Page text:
Geraldine Farmer can't sleep.
She worries about her three grandchildren tucked in bed in her Oklahoma City home.
“Lord,” she cries at night, “I can't do this! Lord, I can't do this.”
She dreamed that she and her husband Alvin would be relaxing together in their twilight years after raising five children. She imagined hugging and patting the visiting grandkids goodbye before they headed home.
But the children's mother is a crack addict. So home is Granny's house.
The 65-year-old caretaker represents part of the upheaval in the “Father Knows Best” type of American family that featured a husband, a wife and two or three children. She's representative of the Oklahoma grandparents raising 79,580 grandchildren, a national household trend noted by the U.S. Census Bureau. That's 8.6 percent of Oklahoma's children, according to data from the 2010 Census. About 6.5 percent of children lived with a grandparent in 2000.
Though she battles high blood pressure and poor vision, Farmer has been raising 12-year-old Roger, 9-year-old Nevaeh and 3-year-old Leon alone since her husband died two-and-a-half years ago.
Nevaeh was just 4 when Farmer suspected the girl's mother was running with questionable people and using drugs. She told her daughter that she wanted to keep the child.
“OK, Mama. Take her,” she said.
The very factors that faced the Farmer family are all too common, experts say. The state's high rate of substance abuse, poverty, teen pregnancy and incarceration of women all likely contribute to Oklahoma grandparents raising grandchildren, said Jane Garner, aging services program field representative with the state Department of Human Services.
“So, often grandparents step in to remove a child from an unfriendly home situation,” Garner said.
But once out of the household, Nevaeh had trouble adjusting. She used scissors to shred the new clothes Farmer bought her. She slept in the closet. She hid food under her mattress, though she got all she could eat. She viciously tackled her brother whenever she saw him. And she couldn't seem to stop talking.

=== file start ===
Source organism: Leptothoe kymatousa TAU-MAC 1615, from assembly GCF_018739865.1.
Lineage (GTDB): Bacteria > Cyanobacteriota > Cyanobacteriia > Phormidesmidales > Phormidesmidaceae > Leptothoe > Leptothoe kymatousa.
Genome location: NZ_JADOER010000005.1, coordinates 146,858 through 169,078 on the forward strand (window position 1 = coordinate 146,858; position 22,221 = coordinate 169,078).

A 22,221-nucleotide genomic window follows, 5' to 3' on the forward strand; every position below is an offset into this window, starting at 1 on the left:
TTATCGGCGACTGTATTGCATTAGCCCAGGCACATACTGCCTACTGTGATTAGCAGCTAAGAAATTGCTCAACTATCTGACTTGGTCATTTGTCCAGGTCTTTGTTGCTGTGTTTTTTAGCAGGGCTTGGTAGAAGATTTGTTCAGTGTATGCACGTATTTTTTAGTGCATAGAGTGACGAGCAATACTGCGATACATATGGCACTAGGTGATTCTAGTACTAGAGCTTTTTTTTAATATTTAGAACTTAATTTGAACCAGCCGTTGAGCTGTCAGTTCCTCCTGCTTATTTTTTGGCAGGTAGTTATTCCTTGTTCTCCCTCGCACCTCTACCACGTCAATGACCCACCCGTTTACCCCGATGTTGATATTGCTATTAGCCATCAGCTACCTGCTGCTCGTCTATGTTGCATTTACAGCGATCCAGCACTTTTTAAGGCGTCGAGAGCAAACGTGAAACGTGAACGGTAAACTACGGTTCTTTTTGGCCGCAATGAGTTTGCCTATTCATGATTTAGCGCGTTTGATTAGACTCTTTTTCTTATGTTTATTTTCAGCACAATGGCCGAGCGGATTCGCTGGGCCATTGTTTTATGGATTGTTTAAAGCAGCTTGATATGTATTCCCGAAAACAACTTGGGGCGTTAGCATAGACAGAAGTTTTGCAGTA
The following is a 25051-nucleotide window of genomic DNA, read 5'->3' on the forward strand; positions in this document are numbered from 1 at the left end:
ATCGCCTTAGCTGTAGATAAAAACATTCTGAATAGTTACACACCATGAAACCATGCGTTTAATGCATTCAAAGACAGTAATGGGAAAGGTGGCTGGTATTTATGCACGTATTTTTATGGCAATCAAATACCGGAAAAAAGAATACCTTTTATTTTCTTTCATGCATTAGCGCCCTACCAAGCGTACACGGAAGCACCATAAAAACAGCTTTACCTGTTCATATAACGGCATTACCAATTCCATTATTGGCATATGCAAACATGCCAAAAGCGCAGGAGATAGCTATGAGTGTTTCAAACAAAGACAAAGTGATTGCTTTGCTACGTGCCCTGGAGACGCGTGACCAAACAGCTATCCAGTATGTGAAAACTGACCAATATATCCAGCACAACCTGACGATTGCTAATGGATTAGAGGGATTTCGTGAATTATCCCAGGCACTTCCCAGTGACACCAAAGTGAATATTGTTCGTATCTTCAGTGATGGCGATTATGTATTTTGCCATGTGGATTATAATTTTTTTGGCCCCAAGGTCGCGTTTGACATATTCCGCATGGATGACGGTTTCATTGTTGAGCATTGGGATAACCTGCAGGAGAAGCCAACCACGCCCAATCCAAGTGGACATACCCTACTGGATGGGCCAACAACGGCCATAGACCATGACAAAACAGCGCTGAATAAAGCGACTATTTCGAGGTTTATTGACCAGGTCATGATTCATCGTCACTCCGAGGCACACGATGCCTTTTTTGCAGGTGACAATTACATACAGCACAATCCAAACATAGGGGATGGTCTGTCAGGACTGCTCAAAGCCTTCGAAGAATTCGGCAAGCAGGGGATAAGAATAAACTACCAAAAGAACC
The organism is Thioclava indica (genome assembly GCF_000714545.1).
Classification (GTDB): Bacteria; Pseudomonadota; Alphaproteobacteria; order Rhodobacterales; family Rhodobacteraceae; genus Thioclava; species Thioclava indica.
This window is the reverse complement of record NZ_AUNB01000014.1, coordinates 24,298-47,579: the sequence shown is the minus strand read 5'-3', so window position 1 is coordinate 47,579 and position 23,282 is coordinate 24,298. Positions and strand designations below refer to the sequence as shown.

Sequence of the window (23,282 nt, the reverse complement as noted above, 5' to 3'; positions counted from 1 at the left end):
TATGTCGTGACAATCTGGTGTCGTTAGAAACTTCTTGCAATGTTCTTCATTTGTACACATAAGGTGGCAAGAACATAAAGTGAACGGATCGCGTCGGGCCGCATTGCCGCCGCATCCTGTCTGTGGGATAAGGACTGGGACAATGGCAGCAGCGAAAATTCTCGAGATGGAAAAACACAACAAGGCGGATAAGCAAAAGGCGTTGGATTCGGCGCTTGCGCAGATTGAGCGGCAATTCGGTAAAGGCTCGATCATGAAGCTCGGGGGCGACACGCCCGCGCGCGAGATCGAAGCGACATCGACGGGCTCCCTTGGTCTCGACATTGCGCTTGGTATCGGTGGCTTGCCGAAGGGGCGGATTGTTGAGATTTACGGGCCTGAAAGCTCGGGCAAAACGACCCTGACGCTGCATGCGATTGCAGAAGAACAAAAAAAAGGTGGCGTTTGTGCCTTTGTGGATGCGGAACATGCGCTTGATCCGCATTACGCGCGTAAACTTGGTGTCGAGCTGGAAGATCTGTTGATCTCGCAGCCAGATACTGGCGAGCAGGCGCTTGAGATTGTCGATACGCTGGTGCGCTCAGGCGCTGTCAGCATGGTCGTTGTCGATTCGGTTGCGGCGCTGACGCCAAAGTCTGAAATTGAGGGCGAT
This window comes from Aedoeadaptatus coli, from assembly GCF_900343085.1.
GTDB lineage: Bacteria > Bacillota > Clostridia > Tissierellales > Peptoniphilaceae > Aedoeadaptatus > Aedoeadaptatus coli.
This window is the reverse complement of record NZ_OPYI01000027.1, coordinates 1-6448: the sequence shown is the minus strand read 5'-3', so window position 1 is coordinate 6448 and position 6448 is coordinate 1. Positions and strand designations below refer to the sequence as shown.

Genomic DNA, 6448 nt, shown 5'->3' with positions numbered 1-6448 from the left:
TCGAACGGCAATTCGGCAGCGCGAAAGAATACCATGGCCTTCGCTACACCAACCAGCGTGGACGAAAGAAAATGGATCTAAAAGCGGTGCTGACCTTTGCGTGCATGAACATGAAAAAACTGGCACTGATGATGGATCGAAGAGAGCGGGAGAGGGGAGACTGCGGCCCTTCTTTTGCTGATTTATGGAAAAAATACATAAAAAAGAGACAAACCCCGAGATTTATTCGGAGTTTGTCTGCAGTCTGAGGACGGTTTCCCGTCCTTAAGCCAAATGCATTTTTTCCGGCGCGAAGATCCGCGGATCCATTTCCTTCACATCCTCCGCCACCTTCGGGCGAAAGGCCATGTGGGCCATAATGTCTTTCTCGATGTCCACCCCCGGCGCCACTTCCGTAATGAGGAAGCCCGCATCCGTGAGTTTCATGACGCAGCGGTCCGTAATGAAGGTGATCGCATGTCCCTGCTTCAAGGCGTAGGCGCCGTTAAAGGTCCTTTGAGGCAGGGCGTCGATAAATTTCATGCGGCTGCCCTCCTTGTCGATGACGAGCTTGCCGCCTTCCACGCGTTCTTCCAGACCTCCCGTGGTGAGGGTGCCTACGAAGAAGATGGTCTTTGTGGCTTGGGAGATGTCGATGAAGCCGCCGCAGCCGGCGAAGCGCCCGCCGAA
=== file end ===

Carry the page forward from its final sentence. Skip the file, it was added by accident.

One sleepless night, Farmer got up to see Nevaeh's bedroom light still on at 1 a.m. The child was combing her doll's hair.
“I can't sleep. I miss Mama,” she said.
Counselors said Nevaeh felt abandoned; and Farmer told her daughter that she had to talk to the little girl.
By then, the family had to go to Mabel Bassett Correctional Center in McLoud to visit the children's mother, where she's scheduled to stay until 2014 after pleading guilty to possessing, distributing and trying to profit from illegal drugs. The mother cried out her regrets, but assured her daughter that she loved her and told her to mind her grandmother.
It helped some, but Nevaeh got kicked out of first grade the first week of class. She got kicked out of second grade the second week of class at a different school. Her grandmother wrote an essay to get the children into “Preach Unto Them Jesus” school, where Neveah excelled and completed third grade. Nevaeh is better behaved, now, hugs everyone and hopes to become a recognized singer.
“I love my Granny. It's just that sometimes she goes old school. She'll use a switch on me. But if I could pick any granny, I'd pick her. I love her a lot,” said Nevaeh, who sported six braids carefully crafted by her grandmother.
“The Bible says, spare the rod and spoil the child,” Farmer said.
Ray Bitsche, executive director of Sunbeam Family Services in Oklahoma City, said Oklahoma has some of the highest numbers in the country of grandchildren raised by grandparents.
“If you stop and think about it, though, being 60 or 70 years old and then having to maintain an edge, stay on your toes and be attentive for your grandchildren day in and day out, that is a monumental task. And obviously it's done with love and compassion,” Bitsche said. “When I think of the prospect of me taking on that role, it overwhelms me. Grandparents who do that are very special people. I call it God's work.”
Roger and Leon later joined Nevaeh to live with their grandparents. Farmer said Roger also acted out until a few months after Alvin Farmer died in 2008, when the 8-year-old boy pulled on a black hoodie, sneaked out to a video store at 9 one night and got hit by a car. Now the 12-year-old is a calm, smiley boy who takes pride in helping with Leon.
Leon, who loves to be hugged and held when he's not hanging upside down from the drapery rods, said he helps, too.
His cousin, Kameron Turner, explained what Leon does: “He helps her by sleeping late in the morning.”
Leon's lived with his grandparents since he was three days old. His mother confessed that she smoked some crack the day before the baby was born. She lost custody when the drug was found in the newborn's blood stream. Geraldine and Alvin Farmer took him rather than letting him go into foster care.
Farmer said it's been terribly difficult but on the flip side, she doesn't know how she could have made it without the children to tend to after her husband died.
“You just take it one day at a time,” she said.
CONTRIBUTING: PAUL MONIES, DATABASE EDITOR